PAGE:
Re: The wisdom of the object mentors (Was: Searching OO Associations with RDBMS Persistence Models)
Date: 2 Jun 2006 10:14:53 -0700
Bob Badour wrote:
> I understand the concepts of abstraction and information hiding.
> However, I have yet to see anyone put forward a decent argument for
> creating a layer in which to hide the higher-level abstractions from the
> lower-level abstractions. Usually, information hiding works in the other
> direction by hiding the lower-level details to keep them from getting in
> the way of human comprehension.
> Relations, the relational algebra and the relational calculus are much
> higher-level abstractions than any in OO.
Although the higher-level relations make use of types/domains (for which O-O can be used), there's little doubt which is higher level.
You can also see other examples of higher-level language features in the recent spastic attempts to introduce decent dynamic functional features into O-O, in the form of aspects. It won't be the last time O-O proponents try to pull mutant versions of functional features into the "paradigm."
> Explain how it makes sense to avoid
> using predicate logic for expressing logic or how it makes sense to
> avoid using a data management system for managing data.
It's of approximately the same category as the tendency for Java systems to have endless numbers of static methods and "classes" with nothing but static method, because Java lacks not only functions as first-order entities, but long-established and extremely useful features as multimethods and pattern-based function definitions.
> Predicate logic is well-defined. Set theory is well-defined. The
> relational algebra and calculus are well-defined. These are all
> formalisms that are well-defined both syntactically and semantically.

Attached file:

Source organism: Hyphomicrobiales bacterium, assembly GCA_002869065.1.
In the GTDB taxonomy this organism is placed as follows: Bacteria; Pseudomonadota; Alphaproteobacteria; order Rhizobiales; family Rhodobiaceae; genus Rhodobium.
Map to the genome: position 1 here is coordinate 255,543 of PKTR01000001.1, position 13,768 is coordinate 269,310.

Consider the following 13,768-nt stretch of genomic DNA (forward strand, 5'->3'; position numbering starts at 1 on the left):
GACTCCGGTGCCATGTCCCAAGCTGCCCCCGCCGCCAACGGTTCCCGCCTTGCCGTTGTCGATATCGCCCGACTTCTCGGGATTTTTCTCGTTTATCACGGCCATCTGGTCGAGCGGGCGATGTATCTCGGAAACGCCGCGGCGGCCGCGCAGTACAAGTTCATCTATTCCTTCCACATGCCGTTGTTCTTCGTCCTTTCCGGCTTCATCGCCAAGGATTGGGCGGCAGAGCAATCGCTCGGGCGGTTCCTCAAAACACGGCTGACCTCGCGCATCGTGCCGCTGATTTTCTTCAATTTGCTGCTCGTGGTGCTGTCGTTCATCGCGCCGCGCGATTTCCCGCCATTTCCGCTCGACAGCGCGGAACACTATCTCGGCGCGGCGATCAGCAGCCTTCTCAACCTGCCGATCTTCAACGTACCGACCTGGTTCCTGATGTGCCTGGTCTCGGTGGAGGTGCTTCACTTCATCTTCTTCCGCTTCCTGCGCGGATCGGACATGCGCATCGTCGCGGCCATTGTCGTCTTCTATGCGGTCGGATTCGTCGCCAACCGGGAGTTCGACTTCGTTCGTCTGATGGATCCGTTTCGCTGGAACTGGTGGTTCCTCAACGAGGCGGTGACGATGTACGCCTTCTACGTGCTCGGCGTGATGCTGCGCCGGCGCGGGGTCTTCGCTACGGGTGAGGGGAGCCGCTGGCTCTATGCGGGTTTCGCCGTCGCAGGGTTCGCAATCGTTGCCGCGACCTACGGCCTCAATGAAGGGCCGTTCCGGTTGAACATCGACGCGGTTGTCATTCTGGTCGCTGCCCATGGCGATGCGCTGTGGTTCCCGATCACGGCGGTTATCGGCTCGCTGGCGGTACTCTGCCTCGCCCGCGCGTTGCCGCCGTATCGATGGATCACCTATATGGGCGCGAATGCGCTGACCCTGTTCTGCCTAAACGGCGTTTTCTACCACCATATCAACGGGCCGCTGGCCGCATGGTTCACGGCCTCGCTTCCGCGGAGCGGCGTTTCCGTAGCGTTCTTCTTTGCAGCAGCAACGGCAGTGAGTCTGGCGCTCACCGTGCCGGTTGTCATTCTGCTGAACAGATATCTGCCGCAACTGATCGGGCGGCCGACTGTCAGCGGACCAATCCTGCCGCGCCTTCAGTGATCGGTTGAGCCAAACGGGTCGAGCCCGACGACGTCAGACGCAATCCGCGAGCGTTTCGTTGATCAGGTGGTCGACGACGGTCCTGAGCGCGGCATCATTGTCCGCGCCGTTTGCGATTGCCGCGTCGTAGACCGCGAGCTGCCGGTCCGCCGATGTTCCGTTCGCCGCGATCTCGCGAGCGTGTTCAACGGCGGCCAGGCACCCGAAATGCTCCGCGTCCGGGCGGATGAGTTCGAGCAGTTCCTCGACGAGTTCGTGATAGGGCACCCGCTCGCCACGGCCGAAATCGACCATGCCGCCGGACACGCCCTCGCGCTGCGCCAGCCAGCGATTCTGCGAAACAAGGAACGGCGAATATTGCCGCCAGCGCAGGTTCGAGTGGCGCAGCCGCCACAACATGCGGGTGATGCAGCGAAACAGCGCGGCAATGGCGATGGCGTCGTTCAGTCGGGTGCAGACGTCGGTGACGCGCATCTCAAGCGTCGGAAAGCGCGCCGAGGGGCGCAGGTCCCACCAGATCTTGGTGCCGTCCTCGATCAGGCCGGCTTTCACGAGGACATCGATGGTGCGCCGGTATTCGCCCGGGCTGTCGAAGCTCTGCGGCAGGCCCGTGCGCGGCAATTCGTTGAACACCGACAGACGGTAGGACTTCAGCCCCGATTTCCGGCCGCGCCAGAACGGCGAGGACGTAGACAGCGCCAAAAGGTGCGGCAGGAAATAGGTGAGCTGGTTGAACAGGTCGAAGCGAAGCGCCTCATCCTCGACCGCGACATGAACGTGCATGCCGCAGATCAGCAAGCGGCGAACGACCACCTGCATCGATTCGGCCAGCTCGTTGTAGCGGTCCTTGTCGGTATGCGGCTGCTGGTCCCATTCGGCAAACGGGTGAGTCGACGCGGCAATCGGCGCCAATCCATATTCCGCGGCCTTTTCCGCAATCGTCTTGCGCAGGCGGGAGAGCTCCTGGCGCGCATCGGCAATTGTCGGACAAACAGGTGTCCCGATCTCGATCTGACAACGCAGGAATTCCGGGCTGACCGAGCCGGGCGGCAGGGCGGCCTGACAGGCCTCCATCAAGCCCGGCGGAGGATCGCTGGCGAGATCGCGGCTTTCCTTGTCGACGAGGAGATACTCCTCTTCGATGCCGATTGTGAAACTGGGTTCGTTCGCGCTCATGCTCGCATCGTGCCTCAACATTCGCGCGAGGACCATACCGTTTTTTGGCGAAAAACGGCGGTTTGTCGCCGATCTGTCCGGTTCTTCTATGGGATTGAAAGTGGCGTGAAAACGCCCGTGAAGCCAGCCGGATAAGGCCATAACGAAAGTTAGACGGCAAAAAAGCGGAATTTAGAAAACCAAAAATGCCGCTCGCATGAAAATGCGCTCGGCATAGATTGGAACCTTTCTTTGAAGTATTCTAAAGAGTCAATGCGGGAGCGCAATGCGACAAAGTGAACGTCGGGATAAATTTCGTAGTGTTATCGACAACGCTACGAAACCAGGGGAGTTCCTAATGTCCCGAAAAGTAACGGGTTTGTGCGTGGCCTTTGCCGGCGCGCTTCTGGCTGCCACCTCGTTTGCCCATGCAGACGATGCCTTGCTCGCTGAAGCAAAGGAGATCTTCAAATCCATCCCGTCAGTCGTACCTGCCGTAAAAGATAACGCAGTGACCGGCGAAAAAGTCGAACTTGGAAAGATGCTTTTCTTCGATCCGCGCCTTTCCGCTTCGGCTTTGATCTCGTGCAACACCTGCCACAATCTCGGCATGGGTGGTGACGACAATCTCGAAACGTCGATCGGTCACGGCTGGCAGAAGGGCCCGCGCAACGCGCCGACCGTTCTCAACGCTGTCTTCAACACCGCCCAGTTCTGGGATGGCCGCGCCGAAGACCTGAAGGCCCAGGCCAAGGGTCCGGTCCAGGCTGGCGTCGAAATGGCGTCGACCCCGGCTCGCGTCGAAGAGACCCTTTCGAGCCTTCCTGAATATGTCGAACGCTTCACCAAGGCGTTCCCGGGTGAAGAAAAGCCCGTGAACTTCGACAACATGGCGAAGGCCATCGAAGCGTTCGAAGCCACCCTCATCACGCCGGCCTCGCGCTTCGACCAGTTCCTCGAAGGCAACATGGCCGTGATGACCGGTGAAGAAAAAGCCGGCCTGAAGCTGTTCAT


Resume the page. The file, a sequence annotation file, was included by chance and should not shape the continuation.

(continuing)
> They are the current culmination of a couple millenia of advances in
> mathematics and logic.
What theories there are in O-O (e.g. the writings of Luca Cardelli) are, by and large, ignored by O-O languages and "frameworks." It's sad that languages like Lisp, which have not only "done objects" well but provided higher-level protocols (the Meta-Object Protocol or MOP) for manipulating and defining object systems, have been neglected in favor of languages which confine developers to awkward, emasculated, theory-free "objects."
> OO offers nowhere near the functionality provided by either the
> relational algebra or the relational calculus in any manner useful or
> otherwise. Neither is it anywhere near as elegant as the RM nor does it
> provide anywhere near the same level of physical or logical independence.
Several buzzword-driven cases which support this thesis:
- "Service-oriented architecture": a design "pattern", typically being wrapped around O-O languages, which attempts to circumvent the usual object instantiation protocols in order to "flexibly" configure instances responding to a given request. This overthrows 3 common "features" of O-O: the services aren't objects in any normal sense, the identity of the service "objects" is explicitly hidden, and instantiation is explicitly hidden.
- Continuations and closure in web apps and in "objecty" languages
like Python and Ruby and Perl. These are both functional in nature;
thus the OOgy languages are miraculously rediscovering the objecty
benefits of old, functional concepts.